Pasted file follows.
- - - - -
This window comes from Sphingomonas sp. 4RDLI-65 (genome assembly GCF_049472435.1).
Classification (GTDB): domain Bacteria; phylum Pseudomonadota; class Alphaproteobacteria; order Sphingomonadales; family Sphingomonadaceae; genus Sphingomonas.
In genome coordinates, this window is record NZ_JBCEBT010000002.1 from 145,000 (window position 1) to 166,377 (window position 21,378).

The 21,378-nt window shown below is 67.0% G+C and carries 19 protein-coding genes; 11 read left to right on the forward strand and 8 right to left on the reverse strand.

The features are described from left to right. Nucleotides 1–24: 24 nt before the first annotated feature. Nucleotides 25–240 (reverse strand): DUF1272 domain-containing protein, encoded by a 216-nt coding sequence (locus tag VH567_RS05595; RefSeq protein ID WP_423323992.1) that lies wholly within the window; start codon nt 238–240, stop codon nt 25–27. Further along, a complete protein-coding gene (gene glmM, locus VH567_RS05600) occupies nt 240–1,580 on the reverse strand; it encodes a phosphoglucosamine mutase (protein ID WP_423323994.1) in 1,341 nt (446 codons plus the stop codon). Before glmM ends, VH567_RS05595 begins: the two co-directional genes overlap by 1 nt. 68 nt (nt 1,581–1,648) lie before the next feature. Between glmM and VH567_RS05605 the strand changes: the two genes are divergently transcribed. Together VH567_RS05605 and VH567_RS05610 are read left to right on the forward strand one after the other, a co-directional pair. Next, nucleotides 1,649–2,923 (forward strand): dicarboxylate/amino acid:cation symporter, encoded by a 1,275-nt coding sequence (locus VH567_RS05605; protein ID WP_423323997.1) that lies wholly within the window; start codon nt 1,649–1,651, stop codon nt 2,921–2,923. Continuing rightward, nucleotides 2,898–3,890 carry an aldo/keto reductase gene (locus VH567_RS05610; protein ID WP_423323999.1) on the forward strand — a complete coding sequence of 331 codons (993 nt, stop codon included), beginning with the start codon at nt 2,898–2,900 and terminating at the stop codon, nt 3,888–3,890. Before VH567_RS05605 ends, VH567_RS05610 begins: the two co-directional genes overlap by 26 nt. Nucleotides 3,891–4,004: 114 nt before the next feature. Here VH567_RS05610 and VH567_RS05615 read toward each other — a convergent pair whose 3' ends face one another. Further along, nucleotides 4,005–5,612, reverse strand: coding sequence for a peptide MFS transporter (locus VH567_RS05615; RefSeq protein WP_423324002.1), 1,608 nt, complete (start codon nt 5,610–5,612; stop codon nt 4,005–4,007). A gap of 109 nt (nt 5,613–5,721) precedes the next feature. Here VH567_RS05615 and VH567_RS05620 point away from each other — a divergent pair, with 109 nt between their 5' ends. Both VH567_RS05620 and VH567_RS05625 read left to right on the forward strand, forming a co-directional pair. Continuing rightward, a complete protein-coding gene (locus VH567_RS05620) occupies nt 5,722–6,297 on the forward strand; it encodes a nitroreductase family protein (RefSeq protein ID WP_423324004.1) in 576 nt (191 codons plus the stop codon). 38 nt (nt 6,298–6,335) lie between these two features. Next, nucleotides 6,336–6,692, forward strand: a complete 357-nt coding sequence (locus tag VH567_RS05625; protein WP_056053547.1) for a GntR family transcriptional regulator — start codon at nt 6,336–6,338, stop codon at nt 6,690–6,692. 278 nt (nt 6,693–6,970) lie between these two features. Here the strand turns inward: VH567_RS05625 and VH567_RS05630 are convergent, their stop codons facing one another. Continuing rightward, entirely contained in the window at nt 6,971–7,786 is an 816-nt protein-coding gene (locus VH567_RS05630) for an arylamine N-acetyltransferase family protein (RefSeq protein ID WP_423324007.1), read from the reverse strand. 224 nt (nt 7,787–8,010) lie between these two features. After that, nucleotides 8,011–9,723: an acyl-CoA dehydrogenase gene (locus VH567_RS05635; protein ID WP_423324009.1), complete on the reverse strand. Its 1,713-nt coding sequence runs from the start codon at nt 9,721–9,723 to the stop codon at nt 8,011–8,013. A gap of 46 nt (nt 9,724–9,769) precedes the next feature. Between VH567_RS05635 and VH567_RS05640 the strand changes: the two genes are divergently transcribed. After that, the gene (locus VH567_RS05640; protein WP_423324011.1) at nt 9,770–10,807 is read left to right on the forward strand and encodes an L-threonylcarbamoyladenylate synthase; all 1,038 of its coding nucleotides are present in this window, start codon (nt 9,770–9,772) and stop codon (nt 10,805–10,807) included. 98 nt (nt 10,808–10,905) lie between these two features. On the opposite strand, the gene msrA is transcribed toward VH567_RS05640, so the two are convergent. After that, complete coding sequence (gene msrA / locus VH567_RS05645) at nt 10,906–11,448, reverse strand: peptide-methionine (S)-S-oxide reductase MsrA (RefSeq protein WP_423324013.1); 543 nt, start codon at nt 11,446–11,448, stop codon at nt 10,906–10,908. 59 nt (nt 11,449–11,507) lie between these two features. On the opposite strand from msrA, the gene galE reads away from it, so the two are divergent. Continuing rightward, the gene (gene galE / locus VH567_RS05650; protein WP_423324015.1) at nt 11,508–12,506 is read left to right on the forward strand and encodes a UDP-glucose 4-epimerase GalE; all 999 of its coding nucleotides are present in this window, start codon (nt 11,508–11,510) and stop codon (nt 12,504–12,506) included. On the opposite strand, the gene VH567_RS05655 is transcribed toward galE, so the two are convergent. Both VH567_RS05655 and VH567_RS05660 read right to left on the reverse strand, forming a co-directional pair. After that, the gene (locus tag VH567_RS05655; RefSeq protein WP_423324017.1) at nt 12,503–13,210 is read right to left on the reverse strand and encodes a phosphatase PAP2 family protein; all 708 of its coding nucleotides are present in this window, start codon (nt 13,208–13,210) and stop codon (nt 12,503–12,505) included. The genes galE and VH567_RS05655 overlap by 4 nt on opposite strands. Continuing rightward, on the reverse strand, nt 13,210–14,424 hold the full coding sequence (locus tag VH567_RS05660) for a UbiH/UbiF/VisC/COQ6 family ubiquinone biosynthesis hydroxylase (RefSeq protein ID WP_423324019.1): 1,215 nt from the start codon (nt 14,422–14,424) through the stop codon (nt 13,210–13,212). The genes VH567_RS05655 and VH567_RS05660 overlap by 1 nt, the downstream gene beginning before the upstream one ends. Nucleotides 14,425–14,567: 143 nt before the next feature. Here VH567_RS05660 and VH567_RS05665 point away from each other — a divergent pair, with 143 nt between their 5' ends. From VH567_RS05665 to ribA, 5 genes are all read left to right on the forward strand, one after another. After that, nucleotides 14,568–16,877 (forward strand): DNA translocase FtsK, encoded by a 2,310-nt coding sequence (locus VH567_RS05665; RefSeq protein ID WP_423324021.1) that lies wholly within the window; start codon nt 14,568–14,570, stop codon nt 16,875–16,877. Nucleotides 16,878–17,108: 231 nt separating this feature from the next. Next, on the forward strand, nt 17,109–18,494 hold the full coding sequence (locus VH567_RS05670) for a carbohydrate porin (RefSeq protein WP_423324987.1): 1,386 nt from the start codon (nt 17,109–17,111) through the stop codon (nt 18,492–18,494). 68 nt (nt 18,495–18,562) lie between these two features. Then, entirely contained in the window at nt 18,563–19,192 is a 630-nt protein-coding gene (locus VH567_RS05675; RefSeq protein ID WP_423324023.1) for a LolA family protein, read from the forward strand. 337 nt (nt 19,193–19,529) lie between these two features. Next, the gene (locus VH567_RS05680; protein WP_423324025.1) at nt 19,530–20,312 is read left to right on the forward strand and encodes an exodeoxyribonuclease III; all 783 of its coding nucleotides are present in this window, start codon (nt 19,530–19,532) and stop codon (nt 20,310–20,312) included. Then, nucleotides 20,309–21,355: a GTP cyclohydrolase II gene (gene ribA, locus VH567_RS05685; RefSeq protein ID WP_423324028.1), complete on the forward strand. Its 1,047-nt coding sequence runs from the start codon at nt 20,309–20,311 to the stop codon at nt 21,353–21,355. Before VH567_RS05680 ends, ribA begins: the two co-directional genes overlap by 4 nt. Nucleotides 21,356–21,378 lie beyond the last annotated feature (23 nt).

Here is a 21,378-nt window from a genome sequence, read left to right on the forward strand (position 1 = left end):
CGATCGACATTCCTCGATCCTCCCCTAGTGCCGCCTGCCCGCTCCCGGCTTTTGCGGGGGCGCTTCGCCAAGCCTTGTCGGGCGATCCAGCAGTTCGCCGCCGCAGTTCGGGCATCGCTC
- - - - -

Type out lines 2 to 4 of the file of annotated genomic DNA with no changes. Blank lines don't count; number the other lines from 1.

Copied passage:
Classification (GTDB): domain Bacteria; phylum Pseudomonadota; class Alphaproteobacteria; order Sphingomonadales; family Sphingomonadaceae; genus Sphingomonas.
In genome coordinates, this window is record NZ_JBCEBT010000002.1 from 145,000 (window position 1) to 166,377 (window position 21,378).

The 21,378-nt window shown below is 67.0% G+C and carries 19 protein-coding genes; 11 read left to right on the forward strand and 8 right to left on the reverse strand.